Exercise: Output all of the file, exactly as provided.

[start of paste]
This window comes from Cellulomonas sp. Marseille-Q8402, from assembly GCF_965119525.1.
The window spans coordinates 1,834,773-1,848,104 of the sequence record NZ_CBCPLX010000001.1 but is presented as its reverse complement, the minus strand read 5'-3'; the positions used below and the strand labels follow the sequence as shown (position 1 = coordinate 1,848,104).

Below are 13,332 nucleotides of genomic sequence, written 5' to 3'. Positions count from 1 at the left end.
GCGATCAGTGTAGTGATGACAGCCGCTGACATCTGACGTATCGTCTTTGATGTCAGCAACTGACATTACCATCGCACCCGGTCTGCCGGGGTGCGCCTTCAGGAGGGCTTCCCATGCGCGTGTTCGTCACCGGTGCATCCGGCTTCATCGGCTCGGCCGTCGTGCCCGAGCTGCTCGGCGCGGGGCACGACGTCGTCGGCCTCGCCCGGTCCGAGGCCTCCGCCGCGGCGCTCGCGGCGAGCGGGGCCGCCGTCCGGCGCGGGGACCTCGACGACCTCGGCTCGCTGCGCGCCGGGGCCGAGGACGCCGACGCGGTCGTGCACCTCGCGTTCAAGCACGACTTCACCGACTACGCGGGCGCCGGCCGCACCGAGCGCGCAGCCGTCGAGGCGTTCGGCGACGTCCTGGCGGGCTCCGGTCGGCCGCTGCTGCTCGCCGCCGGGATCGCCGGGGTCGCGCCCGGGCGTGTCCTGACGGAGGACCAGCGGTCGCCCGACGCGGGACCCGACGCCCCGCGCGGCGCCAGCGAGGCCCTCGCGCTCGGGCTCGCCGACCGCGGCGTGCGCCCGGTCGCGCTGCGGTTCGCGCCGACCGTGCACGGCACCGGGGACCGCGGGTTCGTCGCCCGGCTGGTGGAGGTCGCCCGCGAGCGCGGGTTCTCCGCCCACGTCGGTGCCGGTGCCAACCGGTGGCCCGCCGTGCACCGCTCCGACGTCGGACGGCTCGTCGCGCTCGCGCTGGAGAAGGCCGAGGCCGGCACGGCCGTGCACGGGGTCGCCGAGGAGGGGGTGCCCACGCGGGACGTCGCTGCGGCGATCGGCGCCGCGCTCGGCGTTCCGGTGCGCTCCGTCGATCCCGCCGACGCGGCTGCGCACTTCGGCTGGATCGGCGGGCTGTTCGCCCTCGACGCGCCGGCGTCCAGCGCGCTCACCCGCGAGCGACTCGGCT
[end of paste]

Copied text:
This window comes from Cellulomonas sp. Marseille-Q8402, from assembly GCF_965119525.1.
The window spans coordinates 1,834,773-1,848,104 of the sequence record NZ_CBCPLX010000001.1 but is presented as its reverse complement, the minus strand read 5'-3'; the positions used below and the strand labels follow the sequence as shown (position 1 = coordinate 1,848,104).

Below are 13,332 nucleotides of genomic sequence, written 5' to 3'. Positions count from 1 at the left end.
GCGATCAGTGTAGTGATGACAGCCGCTGACATCTGACGTATCGTCTTTGATGTCAGCAACTGACATTACCATCGCACCCGGTCTGCCGGGGTGCGCCTTCAGGAGGGCTTCCCATGCGCGTGTTCGTCACCGGTGCATCCGGCTTCATCGGCTCGGCCGTCGTGCCCGAGCTGCTCGGCGCGGGGCACGACGTCGTCGGCCTCGCCCGGTCCGAGGCCTCCGCCGCGGCGCTCGCGGCGAGCGGGGCCGCCGTCCGGCGCGGGGACCTCGACGACCTCGGCTCGCTGCGCGCCGGGGCCGAGGACGCCGACGCGGTCGTGCACCTCGCGTTCAAGCACGACTTCACCGACTACGCGGGCGCCGGCCGCACCGAGCGCGCAGCCGTCGAGGCGTTCGGCGACGTCCTGGCGGGCTCCGGTCGGCCGCTGCTGCTCGCCGCCGGGATCGCCGGGGTCGCGCCCGGGCGTGTCCTGACGGAGGACCAGCGGTCGCCCGACGCGGGACCCGACGCCCCGCGCGGCGCCAGCGAGGCCCTCGCGCTCGGGCTCGCCGACCGCGGCGTGCGCCCGGTCGCGCTGCGGTTCGCGCCGACCGTGCACGGCACCGGGGACCGCGGGTTCGTCGCCCGGCTGGTGGAGGTCGCCCGCGAGCGCGGGTTCTCCGCCCACGTCGGTGCCGGTGCCAACCGGTGGCCCGCCGTGCACCGCTCCGACGTCGGACGGCTCGTCGCGCTCGCGCTGGAGAAGGCCGAGGCCGGCACGGCCGTGCACGGGGTCGCCGAGGAGGGGGTGCCCACGCGGGACGTCGCTGCGGCGATCGGCGCCGCGCTCGGCGTTCCGGTGCGCTCCGTCGATCCCGCCGACGCGGCTGCGCACTTCGGCTGGATCGGCGGGCTGTTCGCCCTCGACGCGCCGGCGTCCAGCGCGCTCACCCGCGAGCGACTCGGCT